Thursday, September 3, 2009

TR’s Wild Side

I see Brinkley has a piece in the American Heritage magazine on how TR spent his idle time in Tampa before heading onward to Cuba,

ON JUNE 3, 1898, 39 days into the Spanish-American War, Theodore Roosevelt and his Rough Riders arrived in Florida by train, assigned to the U.S. transport Yucatan. But the departure date from Tampa Bay for Cuba kept changing. Just a month earlier, the 39-year-old Teddy had quit his job as assistant secretary of the Navy, taken command of the 1,250-man 1st Volunteer Cavalry Regiment along with Leonard Wood, and began a mobilization to dislodge the Spanish from Cuba.

Roosevelt worried that if the ship didn’t leave soon, his men’s livers weren’t going to withstand all the booze they were consuming. The first day was incredibly humid, with a hot, glassy atmosphere and scant wind. Anxious for war, Teddy was unperturbed by the omnipresent swarms of chiggers and sandflies. To kill time he studied Florida’s botany, learning to distinguish lignum-vitae (holywood) trees from blue beech and ironwood at a glance.

12 comments:

  1. This is a representative piece of Brinkley's writing. As you can see the first part of the second paragraph bears no relation to the latter part.

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  2. There was one paragraph in the early section of the book that made my head swim, it contained so much disparate information. It was so bad that it seemed like it would be a great paragraph to use in a writing class. I should have marked it.

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  3. That said, I hope you're finding it more readable as you get into it. I'm not sure if I've just become immune to the style or am more interested in the content or what, but I do seem to be reading along at a fairly quick pace now. I'm at Devil's Tower and Wyoming's virulent anti-government resistance to any regulations or interference (with a bizarre aside on Rockefeller).

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  4. I had a pretty good opinion of Brinkley after reading his book on Carter's Unfinished Presidency. I thought it was well researched and written. I also thought Rise to Globalism, which he co-authored with Ambrose, was pretty good. So, it comes as a surprise to me that he has struggled so mightily with Roosevelt. I think nature and conservation simply isn't his area of expertise. He struck me more as a policy wonk in reading those two books. But reading his list of publications, I see he is all over the place. I have his book on Katrina, The Great Deluge, which I haven't been able to bring myself to read.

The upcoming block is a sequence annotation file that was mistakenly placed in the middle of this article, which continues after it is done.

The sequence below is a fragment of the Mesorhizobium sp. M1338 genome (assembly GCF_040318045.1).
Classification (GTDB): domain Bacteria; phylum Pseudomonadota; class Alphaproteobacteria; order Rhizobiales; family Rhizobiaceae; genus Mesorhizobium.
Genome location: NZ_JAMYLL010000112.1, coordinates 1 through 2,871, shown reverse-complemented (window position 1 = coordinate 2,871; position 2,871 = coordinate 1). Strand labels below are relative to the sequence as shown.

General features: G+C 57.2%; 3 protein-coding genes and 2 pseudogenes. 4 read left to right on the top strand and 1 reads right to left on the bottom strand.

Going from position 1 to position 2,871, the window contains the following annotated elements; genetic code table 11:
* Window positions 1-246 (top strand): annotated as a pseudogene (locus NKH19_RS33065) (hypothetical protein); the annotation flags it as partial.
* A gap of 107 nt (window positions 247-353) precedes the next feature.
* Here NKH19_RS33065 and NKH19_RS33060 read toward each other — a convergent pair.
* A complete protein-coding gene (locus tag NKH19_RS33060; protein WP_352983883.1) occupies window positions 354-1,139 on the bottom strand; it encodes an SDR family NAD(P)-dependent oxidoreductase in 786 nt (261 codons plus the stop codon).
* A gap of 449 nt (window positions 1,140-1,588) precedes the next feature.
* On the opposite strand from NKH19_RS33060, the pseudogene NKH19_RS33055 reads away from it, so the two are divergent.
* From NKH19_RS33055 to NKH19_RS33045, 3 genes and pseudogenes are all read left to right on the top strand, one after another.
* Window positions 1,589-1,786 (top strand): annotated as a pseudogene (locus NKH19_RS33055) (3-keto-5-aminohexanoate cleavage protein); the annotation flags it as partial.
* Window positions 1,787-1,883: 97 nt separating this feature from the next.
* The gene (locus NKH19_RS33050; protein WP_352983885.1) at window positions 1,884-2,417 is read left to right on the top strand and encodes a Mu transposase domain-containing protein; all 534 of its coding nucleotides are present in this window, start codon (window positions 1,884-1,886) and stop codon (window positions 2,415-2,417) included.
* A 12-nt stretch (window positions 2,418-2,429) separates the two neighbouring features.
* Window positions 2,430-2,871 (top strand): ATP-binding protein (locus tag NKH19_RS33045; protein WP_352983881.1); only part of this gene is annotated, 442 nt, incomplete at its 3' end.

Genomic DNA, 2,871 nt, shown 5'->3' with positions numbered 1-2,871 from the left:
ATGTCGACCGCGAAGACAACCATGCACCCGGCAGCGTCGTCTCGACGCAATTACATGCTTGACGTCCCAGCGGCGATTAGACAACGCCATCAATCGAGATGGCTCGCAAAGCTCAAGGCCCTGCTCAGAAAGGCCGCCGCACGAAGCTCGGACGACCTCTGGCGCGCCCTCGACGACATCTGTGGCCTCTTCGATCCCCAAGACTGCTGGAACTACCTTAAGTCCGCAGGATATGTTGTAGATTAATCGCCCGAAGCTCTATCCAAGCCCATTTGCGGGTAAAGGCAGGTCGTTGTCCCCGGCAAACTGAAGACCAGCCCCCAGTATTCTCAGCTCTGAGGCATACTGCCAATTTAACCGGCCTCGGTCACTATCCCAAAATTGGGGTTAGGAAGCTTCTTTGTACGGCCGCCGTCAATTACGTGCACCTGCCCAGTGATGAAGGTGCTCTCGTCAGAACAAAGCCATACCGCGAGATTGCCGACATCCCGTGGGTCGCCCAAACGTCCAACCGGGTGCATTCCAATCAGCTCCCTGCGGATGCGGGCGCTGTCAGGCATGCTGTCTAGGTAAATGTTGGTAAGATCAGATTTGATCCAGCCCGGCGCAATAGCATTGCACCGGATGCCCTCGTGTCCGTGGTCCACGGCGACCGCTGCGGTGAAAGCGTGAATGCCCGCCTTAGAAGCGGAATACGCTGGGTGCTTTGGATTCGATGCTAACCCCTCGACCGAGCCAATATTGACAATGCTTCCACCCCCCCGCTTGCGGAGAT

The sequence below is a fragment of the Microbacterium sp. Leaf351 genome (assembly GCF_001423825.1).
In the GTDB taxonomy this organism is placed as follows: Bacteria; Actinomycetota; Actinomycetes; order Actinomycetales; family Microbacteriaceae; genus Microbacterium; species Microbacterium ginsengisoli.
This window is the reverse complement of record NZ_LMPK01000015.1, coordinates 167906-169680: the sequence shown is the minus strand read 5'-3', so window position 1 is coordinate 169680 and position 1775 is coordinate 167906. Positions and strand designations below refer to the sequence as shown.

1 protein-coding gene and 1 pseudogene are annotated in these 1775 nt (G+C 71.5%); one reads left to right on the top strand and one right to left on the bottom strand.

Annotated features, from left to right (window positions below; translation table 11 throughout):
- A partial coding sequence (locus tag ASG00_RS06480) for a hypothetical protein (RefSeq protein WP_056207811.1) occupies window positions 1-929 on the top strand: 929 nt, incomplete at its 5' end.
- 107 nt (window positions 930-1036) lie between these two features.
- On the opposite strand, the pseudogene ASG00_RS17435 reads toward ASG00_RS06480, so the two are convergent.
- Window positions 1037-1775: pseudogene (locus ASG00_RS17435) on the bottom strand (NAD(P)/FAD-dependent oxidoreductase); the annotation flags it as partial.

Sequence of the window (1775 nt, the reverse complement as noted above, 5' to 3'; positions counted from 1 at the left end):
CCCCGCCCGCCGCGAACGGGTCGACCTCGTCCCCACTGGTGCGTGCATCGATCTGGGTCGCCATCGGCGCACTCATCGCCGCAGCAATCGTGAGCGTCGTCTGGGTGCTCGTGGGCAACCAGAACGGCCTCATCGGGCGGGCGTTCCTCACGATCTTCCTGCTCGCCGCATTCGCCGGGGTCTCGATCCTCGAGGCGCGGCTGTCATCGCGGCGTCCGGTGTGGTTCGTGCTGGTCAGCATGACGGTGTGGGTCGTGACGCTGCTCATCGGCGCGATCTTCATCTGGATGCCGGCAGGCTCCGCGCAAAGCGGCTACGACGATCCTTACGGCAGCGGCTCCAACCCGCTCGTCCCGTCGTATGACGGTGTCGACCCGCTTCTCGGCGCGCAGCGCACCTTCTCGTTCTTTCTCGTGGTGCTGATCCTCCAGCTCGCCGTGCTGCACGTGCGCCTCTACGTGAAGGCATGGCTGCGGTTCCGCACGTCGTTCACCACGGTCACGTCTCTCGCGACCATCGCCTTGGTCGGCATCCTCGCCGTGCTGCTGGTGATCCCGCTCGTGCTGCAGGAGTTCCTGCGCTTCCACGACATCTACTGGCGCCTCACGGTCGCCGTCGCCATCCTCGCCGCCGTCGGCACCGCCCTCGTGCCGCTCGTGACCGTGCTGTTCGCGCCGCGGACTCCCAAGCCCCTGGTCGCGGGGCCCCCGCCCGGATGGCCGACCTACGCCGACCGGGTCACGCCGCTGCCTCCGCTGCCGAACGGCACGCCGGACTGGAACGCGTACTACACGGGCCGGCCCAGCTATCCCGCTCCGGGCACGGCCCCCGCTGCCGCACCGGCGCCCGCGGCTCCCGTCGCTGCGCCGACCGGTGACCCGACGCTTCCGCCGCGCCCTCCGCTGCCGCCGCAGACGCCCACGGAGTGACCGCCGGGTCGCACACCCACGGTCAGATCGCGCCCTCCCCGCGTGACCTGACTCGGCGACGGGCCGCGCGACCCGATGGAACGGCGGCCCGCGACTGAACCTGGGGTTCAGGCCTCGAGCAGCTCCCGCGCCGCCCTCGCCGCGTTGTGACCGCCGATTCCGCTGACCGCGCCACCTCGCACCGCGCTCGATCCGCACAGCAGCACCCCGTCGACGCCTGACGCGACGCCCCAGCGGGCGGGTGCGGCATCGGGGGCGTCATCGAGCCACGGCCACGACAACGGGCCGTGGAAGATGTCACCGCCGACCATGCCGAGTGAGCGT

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  5. This is my first Brinkley so I'm not a good critic. I got the impression from the email that my friend has met him _and_ read his book on Kerouac, both of which left a bad impression.

    H.W. Brands for some reason seems able to move around and still maintain some level of authority in his writing. But then seeing him interviewed awhile back on c-span, he's a bit like Roosevelt -- definitely borderline if not all out manic. Plus, I don't think Brands uses research assistants which can sometimes muddy the process I think.

    That said, I'm soldiering on. I am learning some new things -- even when I don't agree with Brinkley's take on them -- and getting some good leads to resources.

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  6. I mentioned The Great Deluge in my last post on the WW thread. Just wondered if anyone had read it (didn't have the title of the book in my head).

    Brinkley has become a media darling with many appearances on talk shows. This is not necessarily bad. Maybe we can find out more specifically how he puts his books together. If he were on one of those in depth interviews on Book TV, it would be revealed. Perhaps someone would email him.

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  7. He has a list of his research assistants etc. in the acknowledgments at the end.

    I have seen him on msnbc -- he is very cute

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  8. I read the story of Teddy and his men in Tampa someplace before years ago but I can't for the life of me recall what mag it was in.In fact I'm 70 -30 that it was a mag piece and not something on PBS.

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  9. My guess by the way would be The Atlantic Mag which I subscribed to in those days.

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  10. Read some more in Cutright's TR The Naturalist last night but it definitely covers the same ground so I skipped ahead to TR in Yellowstone and Yosemite. After Brinkley, the book is thin -- just covering a couple anecdotes per chapter, but it's pretty much the same book as Brinkley wrote, only less so. And it does include a chapter on his River of Doubt trip. Guess Brinkley wasn't "the first" after all. Maybe people should read these books before reviewing them.

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  11. I'm thinking I might write a review of this book -- not sure for where yet, but probably the Magazine of Western History.

    Years ago, I reviewed books for the paper here -- good way to get free books and a little dough -- but I never wanted to review books by writers I disliked. Who am I to criticize someone who is a famous writer?

    But I'm thinking I'm now in the position to actually review this one. If I do, I need to think of some positive things to say -- can't just tear it all down. That may be the hardest part.

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  12. You should, av, but do it quickly while there is still interest in the book.

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